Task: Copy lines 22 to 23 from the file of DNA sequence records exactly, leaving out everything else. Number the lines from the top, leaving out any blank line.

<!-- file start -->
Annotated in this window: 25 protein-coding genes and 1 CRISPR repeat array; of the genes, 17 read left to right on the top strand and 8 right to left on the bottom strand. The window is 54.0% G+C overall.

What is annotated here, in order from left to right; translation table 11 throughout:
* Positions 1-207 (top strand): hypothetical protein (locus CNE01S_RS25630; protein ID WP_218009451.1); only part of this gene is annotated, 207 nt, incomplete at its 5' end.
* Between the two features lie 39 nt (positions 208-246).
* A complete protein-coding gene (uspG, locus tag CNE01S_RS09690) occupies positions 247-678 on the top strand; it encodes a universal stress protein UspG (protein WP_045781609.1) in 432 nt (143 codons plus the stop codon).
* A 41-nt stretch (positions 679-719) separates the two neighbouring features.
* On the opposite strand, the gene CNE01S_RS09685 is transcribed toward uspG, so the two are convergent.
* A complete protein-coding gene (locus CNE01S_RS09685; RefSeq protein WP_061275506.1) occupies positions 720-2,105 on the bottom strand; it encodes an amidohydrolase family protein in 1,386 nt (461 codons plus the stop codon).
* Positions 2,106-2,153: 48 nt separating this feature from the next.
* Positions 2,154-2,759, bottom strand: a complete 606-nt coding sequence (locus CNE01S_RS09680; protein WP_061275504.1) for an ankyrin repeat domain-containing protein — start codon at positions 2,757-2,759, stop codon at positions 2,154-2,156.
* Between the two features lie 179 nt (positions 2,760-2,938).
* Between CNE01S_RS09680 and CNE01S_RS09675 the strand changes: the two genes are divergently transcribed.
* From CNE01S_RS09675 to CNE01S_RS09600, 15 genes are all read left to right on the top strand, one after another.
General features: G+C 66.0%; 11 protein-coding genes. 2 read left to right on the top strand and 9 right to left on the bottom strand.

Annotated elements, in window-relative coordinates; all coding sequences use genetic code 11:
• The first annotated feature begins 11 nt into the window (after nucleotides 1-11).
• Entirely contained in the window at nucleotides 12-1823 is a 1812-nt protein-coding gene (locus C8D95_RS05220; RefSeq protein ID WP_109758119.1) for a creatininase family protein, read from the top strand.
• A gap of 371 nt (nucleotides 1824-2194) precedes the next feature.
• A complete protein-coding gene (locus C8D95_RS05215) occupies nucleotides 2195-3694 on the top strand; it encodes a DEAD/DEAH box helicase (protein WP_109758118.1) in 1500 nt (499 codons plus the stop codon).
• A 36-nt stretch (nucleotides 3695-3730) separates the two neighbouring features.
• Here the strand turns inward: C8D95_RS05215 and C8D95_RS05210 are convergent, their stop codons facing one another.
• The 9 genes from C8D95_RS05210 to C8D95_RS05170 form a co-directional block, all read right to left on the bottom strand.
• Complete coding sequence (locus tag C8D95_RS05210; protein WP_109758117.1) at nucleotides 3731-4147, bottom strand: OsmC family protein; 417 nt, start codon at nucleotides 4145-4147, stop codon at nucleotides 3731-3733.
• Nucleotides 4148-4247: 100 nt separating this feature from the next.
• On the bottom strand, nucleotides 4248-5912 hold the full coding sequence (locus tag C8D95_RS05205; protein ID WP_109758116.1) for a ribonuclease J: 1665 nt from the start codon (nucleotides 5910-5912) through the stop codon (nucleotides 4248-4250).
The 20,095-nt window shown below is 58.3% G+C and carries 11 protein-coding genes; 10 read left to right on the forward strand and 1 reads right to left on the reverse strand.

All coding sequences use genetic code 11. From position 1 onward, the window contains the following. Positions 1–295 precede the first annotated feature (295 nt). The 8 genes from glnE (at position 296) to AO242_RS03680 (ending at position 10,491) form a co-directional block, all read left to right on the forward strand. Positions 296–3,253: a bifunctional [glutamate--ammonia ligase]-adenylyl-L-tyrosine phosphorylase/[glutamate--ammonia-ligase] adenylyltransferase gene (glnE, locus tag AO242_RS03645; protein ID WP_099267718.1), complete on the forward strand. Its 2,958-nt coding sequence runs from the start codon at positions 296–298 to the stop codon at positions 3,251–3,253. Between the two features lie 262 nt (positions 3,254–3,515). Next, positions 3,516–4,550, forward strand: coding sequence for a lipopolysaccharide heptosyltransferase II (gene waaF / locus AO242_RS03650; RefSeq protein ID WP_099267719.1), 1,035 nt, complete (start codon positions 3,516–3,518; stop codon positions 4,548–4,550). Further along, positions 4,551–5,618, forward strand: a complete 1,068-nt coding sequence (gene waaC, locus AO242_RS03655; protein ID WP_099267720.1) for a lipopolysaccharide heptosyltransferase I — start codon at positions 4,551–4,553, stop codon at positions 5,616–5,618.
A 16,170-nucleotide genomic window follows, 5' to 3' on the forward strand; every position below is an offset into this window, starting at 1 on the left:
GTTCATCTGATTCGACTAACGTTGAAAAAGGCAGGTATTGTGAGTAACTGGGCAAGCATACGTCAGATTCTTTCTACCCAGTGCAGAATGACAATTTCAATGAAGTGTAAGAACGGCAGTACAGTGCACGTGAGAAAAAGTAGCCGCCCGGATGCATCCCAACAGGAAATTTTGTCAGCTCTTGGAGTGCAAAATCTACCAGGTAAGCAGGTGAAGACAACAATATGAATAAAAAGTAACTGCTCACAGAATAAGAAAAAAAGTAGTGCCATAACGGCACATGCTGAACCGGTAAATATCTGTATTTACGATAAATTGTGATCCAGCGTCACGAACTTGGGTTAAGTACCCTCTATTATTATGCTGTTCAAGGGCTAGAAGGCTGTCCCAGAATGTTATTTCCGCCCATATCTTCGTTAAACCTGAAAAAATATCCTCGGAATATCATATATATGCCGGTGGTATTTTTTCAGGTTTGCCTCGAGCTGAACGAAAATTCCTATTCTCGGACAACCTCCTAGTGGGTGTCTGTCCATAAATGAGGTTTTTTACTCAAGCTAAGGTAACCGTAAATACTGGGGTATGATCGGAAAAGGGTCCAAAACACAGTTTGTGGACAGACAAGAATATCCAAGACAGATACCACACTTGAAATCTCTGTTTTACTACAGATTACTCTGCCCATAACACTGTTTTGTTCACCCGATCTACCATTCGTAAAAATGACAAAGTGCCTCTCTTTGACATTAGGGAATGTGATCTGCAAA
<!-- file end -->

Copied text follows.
• The 9 genes from C8D95_RS05210 to C8D95_RS05170 form a co-directional block, all read right to left on the bottom strand.
• Complete coding sequence (locus tag C8D95_RS05210; protein WP_109758117.1) at nucleotides 3731-4147, bottom strand: OsmC family protein; 417 nt, start codon at nucleotides 4145-4147, stop codon at nucleotides 3731-3733.